It came about as the direct result of the increased powers vested in the institution; a monopoly on the issuing of legal tender brought new needs for representation and other more practical requirements: for example, banknote production required more secure spaces to minimise the risk of counterfeiting. A call for tenders for the new building was published, but no suitable projects were submitted. The architects of the Banco de España —Severiano Sáinz de la Lastra and his young assistant, Eduardo de Adaro— were commissioned to draft a preliminary design for a building, which was to have an entrance on the corner of Plaza Cibeles and two similar façades on Calle Alcalá and Paseo del Prado. The site was soon expanded with the acquisition of further land and properties. To prepare for the task, Adaro visited some of the leading banks in Europe and on his return he drew up his first plans for the building. In 1884, the project won the first-class medal in the architecture section at the National Exhibition of Fine Arts. The first stone was laid in a solemn ceremony that same year, and the death of Sáinz de la Lastra catapulted Adaro into the position of chief architect.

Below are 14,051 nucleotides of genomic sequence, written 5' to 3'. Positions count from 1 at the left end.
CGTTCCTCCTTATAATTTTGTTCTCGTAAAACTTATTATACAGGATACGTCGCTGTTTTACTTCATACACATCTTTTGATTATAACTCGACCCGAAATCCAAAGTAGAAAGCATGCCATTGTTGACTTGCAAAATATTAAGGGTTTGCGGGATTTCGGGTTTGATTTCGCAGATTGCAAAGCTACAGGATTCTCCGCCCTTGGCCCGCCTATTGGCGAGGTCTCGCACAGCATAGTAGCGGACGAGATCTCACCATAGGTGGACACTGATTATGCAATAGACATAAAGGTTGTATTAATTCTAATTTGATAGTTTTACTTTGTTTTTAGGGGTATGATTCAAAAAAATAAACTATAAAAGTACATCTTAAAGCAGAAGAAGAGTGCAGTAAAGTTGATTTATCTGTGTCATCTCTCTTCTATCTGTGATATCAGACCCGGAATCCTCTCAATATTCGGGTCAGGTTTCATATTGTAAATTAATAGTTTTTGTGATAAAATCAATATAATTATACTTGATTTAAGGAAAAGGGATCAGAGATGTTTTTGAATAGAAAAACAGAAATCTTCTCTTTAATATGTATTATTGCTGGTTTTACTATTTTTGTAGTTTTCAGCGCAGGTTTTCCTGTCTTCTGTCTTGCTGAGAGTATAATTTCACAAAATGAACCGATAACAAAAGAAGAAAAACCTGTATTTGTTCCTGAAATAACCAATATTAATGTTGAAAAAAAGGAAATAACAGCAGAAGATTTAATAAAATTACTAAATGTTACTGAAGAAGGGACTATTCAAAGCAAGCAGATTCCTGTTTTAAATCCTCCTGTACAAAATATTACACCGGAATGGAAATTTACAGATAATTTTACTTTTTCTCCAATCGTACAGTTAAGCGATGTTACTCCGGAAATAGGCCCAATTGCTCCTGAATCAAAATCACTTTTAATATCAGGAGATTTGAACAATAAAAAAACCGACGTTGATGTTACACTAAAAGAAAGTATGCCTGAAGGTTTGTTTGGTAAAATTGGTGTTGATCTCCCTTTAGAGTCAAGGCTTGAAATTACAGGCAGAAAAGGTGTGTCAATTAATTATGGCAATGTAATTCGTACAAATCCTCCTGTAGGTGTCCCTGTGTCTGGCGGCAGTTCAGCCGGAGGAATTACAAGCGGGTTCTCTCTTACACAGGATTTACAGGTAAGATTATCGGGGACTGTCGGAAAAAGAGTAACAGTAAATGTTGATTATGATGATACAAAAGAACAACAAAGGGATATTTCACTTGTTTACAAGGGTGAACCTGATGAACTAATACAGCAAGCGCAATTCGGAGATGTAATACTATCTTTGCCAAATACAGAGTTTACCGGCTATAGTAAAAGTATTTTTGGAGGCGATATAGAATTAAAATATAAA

J. Laurent y Cía. Main staircase Chemically developed gelatin silver. Positive print by Juana Roig (1915-1921?). Historical Archive of the Banco de España, Photography Collection